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Weekly Oil & Gas Market Highlights: May 9, 2013

Deloitte Center for Energy Solutions publication

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Key Oil & Gas price indicators

Front Month Futures May 9, 2013 May 2, 2012 % Change
Oil – WTI
(USD per barrel)
$96.39 $93.99 2.6%
Oil – Western Canadian Select*
(USD per barrel)
$74.69 $74.69 0.0%
Oil – Brent
(USD per barrel)
$104.47 $102.85 1.6%
Natural Gas – NYMEX Henry Hub
(USD per MMBtu)
$3.98 $4.03 -1.0%

Data sources: Bloomberg; CME Group
* Western Canadian Select is a blend of Canadian heavy conventional and bitumen crude oils blended with sweet synthetic and condensate oils traded in Hardisty, Canada.

Crude oil prices

WTI crude futures rose 2.6% this week and the Brent-WTI spread narrowed to just $8.1 per barrel following positive employment data from the U.S. Rise in Middle East tensions due to military activities between Israel and Syria also increased the crude prices.

Closing price
Note: Intra-day prices (every 6 hours)
Data source: Bloomberg

  1. Last Friday, during Asian trading, crude futures moved within a narrow band just below $94 per barrel as investors awaited the latest data from the U.S. Department of Labor. Crude futures spiked 1.8% later in the day as the data revealed that employment increased by 165,000 new jobs in April while the unemployment rate fell from 7.6% in March to 7.5% in April, the lowest level since December 2008. The increase in WTI futures helped reduce the Brent-WTI spread to just above $8.50, the narrowest the spread has been since December 2011. WTI crude futures closed up $1.62 at $95.61 per barrel on NYMEX.
  2. On Monday, crude futures rose due to roiling tensions in the Middle East as Israeli jets struck targets inside Syria over the weekend. Syrian officials said that the act was a “declaration of war” by Israel on Syria. There were also reports that Syrian President Bashar al-Assad had given militants permission to strike targets inside Israel in response. U.S. and European officials held behind-the-scenes discussions over possible military actions against the Syrian government as it is becoming increasingly likely that the Assad regime was behind a recent chemical weapons use in Syria. The country is not a major crude producer, but the possibility that the ongoing Syrian civil war could erupt into a wider regional conflict kept futures high during the day. Crude futures closed up $0.55 at $96.16 per barrel.
  3. On Tuesday, crude futures fell during Asian trading as it was reported that Saudi Arabia increased production by 180,000 barrels last month to 9.23 MMbbl/d. During New York trading, futures fell more than 1% as Bloomberg reported the results of a survey of energy traders, predicting U.S. weekly crude supplies may have increased by 2 MMbbl in the U.S. Energy Information Administration’s (EIA) data this week. Later during the day, the EIA released its monthly Short Term Energy Outlook in which it reduced its 2013 global oil demand forecast by 70,000 barrels to 89.93 MMbbl/d from 90 MMbbl/d last month. WTI futures closed for the day at $95.62 per barrel, down $0.54.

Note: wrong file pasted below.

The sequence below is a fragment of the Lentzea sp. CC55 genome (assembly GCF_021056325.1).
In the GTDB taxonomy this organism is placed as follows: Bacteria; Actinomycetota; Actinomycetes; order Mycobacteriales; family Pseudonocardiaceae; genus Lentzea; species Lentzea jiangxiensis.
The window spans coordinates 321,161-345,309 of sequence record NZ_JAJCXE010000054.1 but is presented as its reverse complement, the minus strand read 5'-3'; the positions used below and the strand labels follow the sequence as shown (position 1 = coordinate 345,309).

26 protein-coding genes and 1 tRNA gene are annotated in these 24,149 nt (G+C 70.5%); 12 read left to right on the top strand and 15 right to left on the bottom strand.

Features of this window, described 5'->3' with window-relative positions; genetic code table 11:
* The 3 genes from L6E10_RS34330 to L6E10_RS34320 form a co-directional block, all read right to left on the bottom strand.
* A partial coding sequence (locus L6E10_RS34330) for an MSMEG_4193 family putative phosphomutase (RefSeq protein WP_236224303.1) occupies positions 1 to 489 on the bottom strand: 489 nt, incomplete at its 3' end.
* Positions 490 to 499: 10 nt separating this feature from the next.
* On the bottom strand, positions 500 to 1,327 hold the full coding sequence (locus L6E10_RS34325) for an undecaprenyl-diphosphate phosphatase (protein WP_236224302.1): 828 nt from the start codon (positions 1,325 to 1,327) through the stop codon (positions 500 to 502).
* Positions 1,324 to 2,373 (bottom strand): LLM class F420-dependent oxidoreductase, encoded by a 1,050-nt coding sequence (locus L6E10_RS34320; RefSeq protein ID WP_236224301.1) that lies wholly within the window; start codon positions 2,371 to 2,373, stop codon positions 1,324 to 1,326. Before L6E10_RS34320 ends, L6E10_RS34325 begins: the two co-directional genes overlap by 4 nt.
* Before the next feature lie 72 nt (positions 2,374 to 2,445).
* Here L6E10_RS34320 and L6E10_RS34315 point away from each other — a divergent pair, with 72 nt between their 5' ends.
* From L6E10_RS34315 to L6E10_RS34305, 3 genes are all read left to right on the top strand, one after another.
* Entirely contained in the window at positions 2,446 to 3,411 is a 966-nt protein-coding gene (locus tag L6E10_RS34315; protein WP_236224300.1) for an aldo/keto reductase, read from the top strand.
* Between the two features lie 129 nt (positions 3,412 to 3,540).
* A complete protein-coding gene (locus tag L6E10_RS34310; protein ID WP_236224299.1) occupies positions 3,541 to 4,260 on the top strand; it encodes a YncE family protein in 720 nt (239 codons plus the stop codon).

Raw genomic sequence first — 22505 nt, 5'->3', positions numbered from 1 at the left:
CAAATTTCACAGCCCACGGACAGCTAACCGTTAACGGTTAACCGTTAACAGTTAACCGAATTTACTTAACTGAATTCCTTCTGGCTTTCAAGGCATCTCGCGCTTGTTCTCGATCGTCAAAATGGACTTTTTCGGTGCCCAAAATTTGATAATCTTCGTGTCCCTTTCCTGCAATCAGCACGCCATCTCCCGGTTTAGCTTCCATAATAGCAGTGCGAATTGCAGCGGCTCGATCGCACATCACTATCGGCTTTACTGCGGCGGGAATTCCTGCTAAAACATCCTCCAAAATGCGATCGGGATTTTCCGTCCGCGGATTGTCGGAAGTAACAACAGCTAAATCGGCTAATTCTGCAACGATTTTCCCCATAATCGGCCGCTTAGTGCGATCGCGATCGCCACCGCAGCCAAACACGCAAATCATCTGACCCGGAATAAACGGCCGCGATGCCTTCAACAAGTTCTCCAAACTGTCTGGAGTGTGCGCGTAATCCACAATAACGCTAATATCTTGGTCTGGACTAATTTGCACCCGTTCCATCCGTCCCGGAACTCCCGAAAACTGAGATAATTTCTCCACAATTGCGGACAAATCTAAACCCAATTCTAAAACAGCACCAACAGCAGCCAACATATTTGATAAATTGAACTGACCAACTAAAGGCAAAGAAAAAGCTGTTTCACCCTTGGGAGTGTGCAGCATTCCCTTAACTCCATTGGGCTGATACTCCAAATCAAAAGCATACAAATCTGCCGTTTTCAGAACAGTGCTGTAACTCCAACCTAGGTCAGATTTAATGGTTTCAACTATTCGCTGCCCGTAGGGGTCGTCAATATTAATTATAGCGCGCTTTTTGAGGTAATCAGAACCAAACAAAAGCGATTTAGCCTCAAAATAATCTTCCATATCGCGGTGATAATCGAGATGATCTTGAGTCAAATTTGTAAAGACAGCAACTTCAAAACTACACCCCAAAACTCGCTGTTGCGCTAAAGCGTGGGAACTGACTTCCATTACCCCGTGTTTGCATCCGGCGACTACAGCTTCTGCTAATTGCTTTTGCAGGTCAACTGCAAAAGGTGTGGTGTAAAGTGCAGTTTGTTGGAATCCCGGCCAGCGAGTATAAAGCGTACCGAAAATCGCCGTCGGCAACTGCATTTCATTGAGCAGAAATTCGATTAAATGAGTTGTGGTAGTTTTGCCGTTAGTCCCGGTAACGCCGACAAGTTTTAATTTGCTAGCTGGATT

4. On Wednesday, crude futures rose during Asian trading as China’s General Administration of Customs released data showing that crude imports increased 3.7% from a year ago to 5.64 MMbbl/d. China also posted a trade surplus of $18.16 billion in April, which reversed a March trade deficit. During New York trading, the EIA released data that showed crude stockpiles increased by 230,000 barrels to 395.5 MMbbl, the highest level since 1981. According to EIA data, U.S. crude oil production is up nearly 5% since the beginning of the year, while stockpiles are up nearly 10%. Despite the bearish build in stockpiles, futures found strength in refinery utilization, which was up 2.6% to 87% while refined products supplied rose 6.5% to 19.1 MMbbl/d. Crude futures closed up $1 at $96.62 per barrel.
  5. On Thursday, crude futures traded in a narrow range around $96.50 per barrel after China reported inflation was 2.4% last month, which was above analyst expectations. However, some traders noted that the level was still low enough for China’s central bank to take expansionary measures to boost oil demand. Later during the day, futures fell as the Department of Labor reported new jobless claims fell by 4,000 to 323,000 last week, the lowest level since January 2008. While the falling number is usually a bullish indicator, the news sent the dollar rising 1% versus the euro, which is bearish for oil demand. WTI futures closed for the day at $96.39 per barrel, down $0.23.

Natural gas prices

U.S. Henry Hub natural gas futures fell below the key support at $4 per MMBtu due to forecasts of above-average temperatures in most of the U.S. and higher-than-expected inventory build. However, the natural gas in storage, which is below both the year-ago figure and five-year average, limited the fall in prices.

Closing price
Note: Intra-day prices (every 6 hours)
Data source: Bloomberg

  1. Last Friday, natural gas futures rose as traders bought contracts following a 7% drop in futures the previous day due to a highly bearish inventory report released by the EIA. Many traders believed that contracts had been oversold and bought into the dip. Futures seesawed throughout the day as bears eyed domestic gas production near record highs, moderating spring weather, and increased coal use for power generation. Baker Hughes released data on Friday showing that gas-directed rigs fell by 12 to 354 rigs, the lowest number since 1995. Henry Hub natural gas futures ended up 1.6 cents at $4.041 per MMBtu.